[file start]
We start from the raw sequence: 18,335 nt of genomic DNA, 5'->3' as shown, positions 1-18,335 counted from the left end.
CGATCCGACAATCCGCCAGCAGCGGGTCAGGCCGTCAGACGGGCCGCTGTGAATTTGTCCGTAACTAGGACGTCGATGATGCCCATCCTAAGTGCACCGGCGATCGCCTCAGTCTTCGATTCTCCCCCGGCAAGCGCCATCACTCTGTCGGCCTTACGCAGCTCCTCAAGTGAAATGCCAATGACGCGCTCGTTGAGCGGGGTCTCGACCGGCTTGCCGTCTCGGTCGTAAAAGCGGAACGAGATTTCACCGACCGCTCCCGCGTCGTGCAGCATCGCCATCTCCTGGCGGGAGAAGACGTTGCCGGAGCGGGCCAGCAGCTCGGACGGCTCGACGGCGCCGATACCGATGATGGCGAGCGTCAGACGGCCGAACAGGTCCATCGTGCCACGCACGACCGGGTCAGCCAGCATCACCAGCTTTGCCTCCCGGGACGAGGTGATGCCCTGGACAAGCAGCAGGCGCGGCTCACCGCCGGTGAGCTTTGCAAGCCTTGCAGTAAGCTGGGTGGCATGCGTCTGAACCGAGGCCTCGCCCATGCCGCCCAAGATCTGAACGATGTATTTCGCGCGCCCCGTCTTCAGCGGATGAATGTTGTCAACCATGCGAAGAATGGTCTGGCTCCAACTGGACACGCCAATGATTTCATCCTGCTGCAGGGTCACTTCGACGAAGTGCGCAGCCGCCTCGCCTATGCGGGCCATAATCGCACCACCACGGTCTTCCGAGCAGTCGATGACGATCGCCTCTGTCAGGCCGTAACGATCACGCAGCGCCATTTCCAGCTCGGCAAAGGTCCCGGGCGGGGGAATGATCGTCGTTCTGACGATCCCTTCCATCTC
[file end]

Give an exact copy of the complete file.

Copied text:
We start from the raw sequence: 18,335 nt of genomic DNA, 5'->3' as shown, positions 1-18,335 counted from the left end.
CGATCCGACAATCCGCCAGCAGCGGGTCAGGCCGTCAGACGGGCCGCTGTGAATTTGTCCGTAACTAGGACGTCGATGATGCCCATCCTAAGTGCACCGGCGATCGCCTCAGTCTTCGATTCTCCCCCGGCAAGCGCCATCACTCTGTCGGCCTTACGCAGCTCCTCAAGTGAAATGCCAATGACGCGCTCGTTGAGCGGGGTCTCGACCGGCTTGCCGTCTCGGTCGTAAAAGCGGAACGAGATTTCACCGACCGCTCCCGCGTCGTGCAGCATCGCCATCTCCTGGCGGGAGAAGACGTTGCCGGAGCGGGCCAGCAGCTCGGACGGCTCGACGGCGCCGATACCGATGATGGCGAGCGTCAGACGGCCGAACAGGTCCATCGTGCCACGCACGACCGGGTCAGCCAGCATCACCAGCTTTGCCTCCCGGGACGAGGTGATGCCCTGGACAAGCAGCAGGCGCGGCTCACCGCCGGTGAGCTTTGCAAGCCTTGCAGTAAGCTGGGTGGCATGCGTCTGAACCGAGGCCTCGCCCATGCCGCCCAAGATCTGAACGATGTATTTCGCGCGCCCCGTCTTCAGCGGATGAATGTTGTCAACCATGCGAAGAATGGTCTGGCTCCAACTGGACACGCCAATGATTTCATCCTGCTGCAGGGTCACTTCGACGAAGTGCGCAGCCGCCTCGCCTATGCGGGCCATAATCGCACCACCACGGTCTTCCGAGCAGTCGATGACGATCGCCTCTGTCAGGCCGTAACGATCACGCAGCGCCATTTCCAGCTCGGCAAAGGTCCCGGGCGGGGGAATGATCGTCGTTCTGACGATCCCTTCCATCTC